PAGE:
The investment case behind buying United Technologies Corporation (NYSE:RTX) rests on the idea that strategic investments made in the past few years will lead to significantly improved earnings and cash flow in the future. As such, it's a good idea to track strategic developments to gauge how well management is progressing on its long march to releasing value for shareholders.

Let's look, then, at the key takeaways from the recent fourth-quarter results, with a focus on the company's aerospace operations.

A plane flying at night

Image source: Getty Images

Guidance and estimates imply growth

Management's 2018 guidance implies a pickup in organic sales growth accompanied by a significant increase in free cash flow and earnings-per-share (EPS) growth in the range of 3% to 6.8% range. The analyst consensus is for EPS of $7.02 and $7.82 in the next couple of years -- implying earnings growth of 5.6% and 11.4% over that period. On a headline basis, the company looks set to see the fruit of its labors in 2019.





2018 Estimate

Earnings per share





Organic sales growth





Adjusted free cash flow (in billions)





Data source: United Technologies Corporation presentations. Does not include assumptions for Rockwell Collins.

In addition, the stock remains the most cheaply rated on an EV/EBITDA basis within its peer group, which includes General Electric Company (NYSE:GE) and other conglomerates with major aerospace operations.


UTX EV to EBITDA (TTM) data by YCharts

The question is whether you believe in the numbers -- something that requires having confidence in management's projections for its business units. Let's focus on aerospace (Pratt & Whitney and UTC Aerospace Systems) for now.

United Technologies Segment

2017 Adjusted Operating Profit

Midpoint 2018 Estimated Adjusted Operating Profit*

2016-2020 Organic Sales Outlook

UTC Climate Controls and Security




UTC Aerospace Systems








Pratt & Whitney




Data source: United Technologies presentations. Figures in millions. *Includes foreign exchange effects.

Pratt & Whitney

It's mainly good news from Pratt & Whitney:

  • CEO Greg Hayes affirmed that "every engine that's going out the door today" contained fixes for the two big technical issues -- carbon seal and combuster liner -- that had slowed production previously on the geared turbofan (GTF).
  • GTF shipments totaled 374 in 2017, compared with guidance of 350-400.
  • GTF shipments are expected to "almost double" in 2018, according to Hayes.
  • Hayes outlined that there were 3,000 Airbus SE (OTC:EADSY) aircraft on order that hadn't had an engine selected on them. The GTF competes with the LEAP engine from CFM International (a joint venture between General Electric and Safran) on the Airbus A320NEO.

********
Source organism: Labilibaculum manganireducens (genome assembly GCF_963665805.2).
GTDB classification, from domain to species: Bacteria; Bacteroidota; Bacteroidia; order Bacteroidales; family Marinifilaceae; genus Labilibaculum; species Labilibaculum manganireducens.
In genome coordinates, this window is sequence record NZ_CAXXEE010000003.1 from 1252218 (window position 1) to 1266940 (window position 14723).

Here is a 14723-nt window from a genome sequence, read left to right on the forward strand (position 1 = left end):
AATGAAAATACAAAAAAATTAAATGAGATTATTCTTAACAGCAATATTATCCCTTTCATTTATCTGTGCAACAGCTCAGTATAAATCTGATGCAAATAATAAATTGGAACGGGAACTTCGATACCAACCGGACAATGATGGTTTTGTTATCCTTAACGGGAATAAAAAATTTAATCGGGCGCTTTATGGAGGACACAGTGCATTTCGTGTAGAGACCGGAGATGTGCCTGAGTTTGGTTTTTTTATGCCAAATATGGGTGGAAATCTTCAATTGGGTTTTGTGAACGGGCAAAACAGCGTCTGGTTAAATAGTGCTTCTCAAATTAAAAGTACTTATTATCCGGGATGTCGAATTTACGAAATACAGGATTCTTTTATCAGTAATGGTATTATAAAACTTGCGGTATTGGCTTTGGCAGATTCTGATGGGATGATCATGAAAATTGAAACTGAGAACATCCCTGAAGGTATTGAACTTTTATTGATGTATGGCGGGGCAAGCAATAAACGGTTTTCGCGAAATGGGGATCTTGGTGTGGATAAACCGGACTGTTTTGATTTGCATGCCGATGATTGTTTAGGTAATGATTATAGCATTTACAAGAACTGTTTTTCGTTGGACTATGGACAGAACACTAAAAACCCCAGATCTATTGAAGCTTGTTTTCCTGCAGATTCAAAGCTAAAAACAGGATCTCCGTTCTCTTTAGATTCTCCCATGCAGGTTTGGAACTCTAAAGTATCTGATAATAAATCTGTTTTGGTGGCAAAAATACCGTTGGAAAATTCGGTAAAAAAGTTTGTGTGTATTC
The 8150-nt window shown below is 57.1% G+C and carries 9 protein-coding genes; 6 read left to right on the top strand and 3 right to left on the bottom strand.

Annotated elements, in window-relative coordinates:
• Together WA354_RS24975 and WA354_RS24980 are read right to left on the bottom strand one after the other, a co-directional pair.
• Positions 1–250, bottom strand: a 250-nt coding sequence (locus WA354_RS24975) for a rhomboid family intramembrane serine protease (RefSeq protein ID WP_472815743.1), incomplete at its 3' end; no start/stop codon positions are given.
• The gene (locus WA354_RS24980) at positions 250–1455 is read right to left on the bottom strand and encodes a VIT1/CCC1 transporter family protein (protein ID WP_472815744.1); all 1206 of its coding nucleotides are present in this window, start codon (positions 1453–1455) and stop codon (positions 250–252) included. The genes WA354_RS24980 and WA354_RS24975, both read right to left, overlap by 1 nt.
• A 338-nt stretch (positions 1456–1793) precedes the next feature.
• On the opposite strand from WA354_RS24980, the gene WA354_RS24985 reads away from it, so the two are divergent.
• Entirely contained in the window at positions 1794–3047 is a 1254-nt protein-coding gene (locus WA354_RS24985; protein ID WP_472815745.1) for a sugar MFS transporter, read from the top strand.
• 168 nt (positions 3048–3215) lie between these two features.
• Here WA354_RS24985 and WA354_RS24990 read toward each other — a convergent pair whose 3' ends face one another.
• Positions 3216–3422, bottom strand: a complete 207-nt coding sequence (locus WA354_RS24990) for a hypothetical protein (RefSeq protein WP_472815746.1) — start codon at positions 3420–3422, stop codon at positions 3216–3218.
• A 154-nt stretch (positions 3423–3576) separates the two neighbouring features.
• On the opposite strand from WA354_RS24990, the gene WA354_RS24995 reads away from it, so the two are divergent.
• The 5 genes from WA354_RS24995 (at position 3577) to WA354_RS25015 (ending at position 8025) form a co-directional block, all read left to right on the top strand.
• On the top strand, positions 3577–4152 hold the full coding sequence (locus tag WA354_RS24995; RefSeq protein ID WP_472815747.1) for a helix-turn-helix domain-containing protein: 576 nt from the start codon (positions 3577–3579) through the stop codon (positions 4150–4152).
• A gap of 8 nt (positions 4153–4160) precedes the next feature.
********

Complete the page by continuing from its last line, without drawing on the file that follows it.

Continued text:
• Eighty percent of GTFs are going out with fleet management programs in place, helping ensure long-term service revenue. Hayes suggested it would be 2020-2021 before meaningful GTF aftermarket revenue occurred.
  • CFO Akhil Johri affirmed that the negative engine margin on the GTF -- losses taken on GTF sales before unit production cost cuts and aftermarket sales kick in -- would peak at $1.1 billion in 2018. 

All told, the major technical issues on the GTF appear to have been fixed -- good news for Airbus as it ramps production on the A320NEO. Moreover, the GTF should start to regain order share against GE's LEAP, and management is confident on cutting unit production costs as it ramps up shipments of the engine.

Aerospace systems

The aerospace systems segment looks set for a better year in 2018, with ongoing strength in commercial aerospace aftermarket sales helping offset volume and mix headwinds with commercial original equipment (OE). The issue with the latter is that a number of new aircraft programs are causing a shift in revenue mix from legacy aircraft to new aircraft programs (newer parts initially come with lower margin, as it takes time to cut unit production costs) and the loss of a landing-gear contract on the Boeing 777.

Overall organic sales increased 2% in aerospace systems in 2017, but commercial OE sales turned positive in the fourth quarter, and management expects low-single-digit sales growth in commercial OE in 2018.

Somewhat puzzlingly, the forecast for commercial aftermarket sales growth in 2018 is only "low/mid-single" digits. It looks like a bit conservative, considering growth averaged 10% in the last four quarters and GE Aviation's spares rate grew to a rate of $27.4 million a day in its fourth quarter, compared with $20.2 million in the same period last year.

Aerospace Systems Organic Growth

Data source: United Technologies Corporation.

Aerospace looks well set

It was a good update for United Technologies in aerospace. Aerospace systems confirmed the strength already seen in GE's aftermarket sales, and commercial OE sales look set to pick up.

Meanwhile, Pratt & Whitney's GTF looks set to compete more vigorously with GE's LEAP engine for orders on the Airbus A320NEO. In addition, the GTF production forecast is good news for Airbus as it seeks to ramp up A320NEO production, and because it's now a partner on Bombardier's C-Series program -- the GTF is the sole engine option on the C-Series.

All told, the fourth-quarter results and commentary show that United Technologies is on track with its strategic objectives in aerospace in 2018. That's good news for investors. 

This article represents the opinion of the writer, who may disagree with the “official” recommendation position of a Motley Fool premium advisory service. We’re motley! Questioning an investing thesis -- even one of our own -- helps us all think critically about investing and make decisions that help us become smarter, happier, and richer.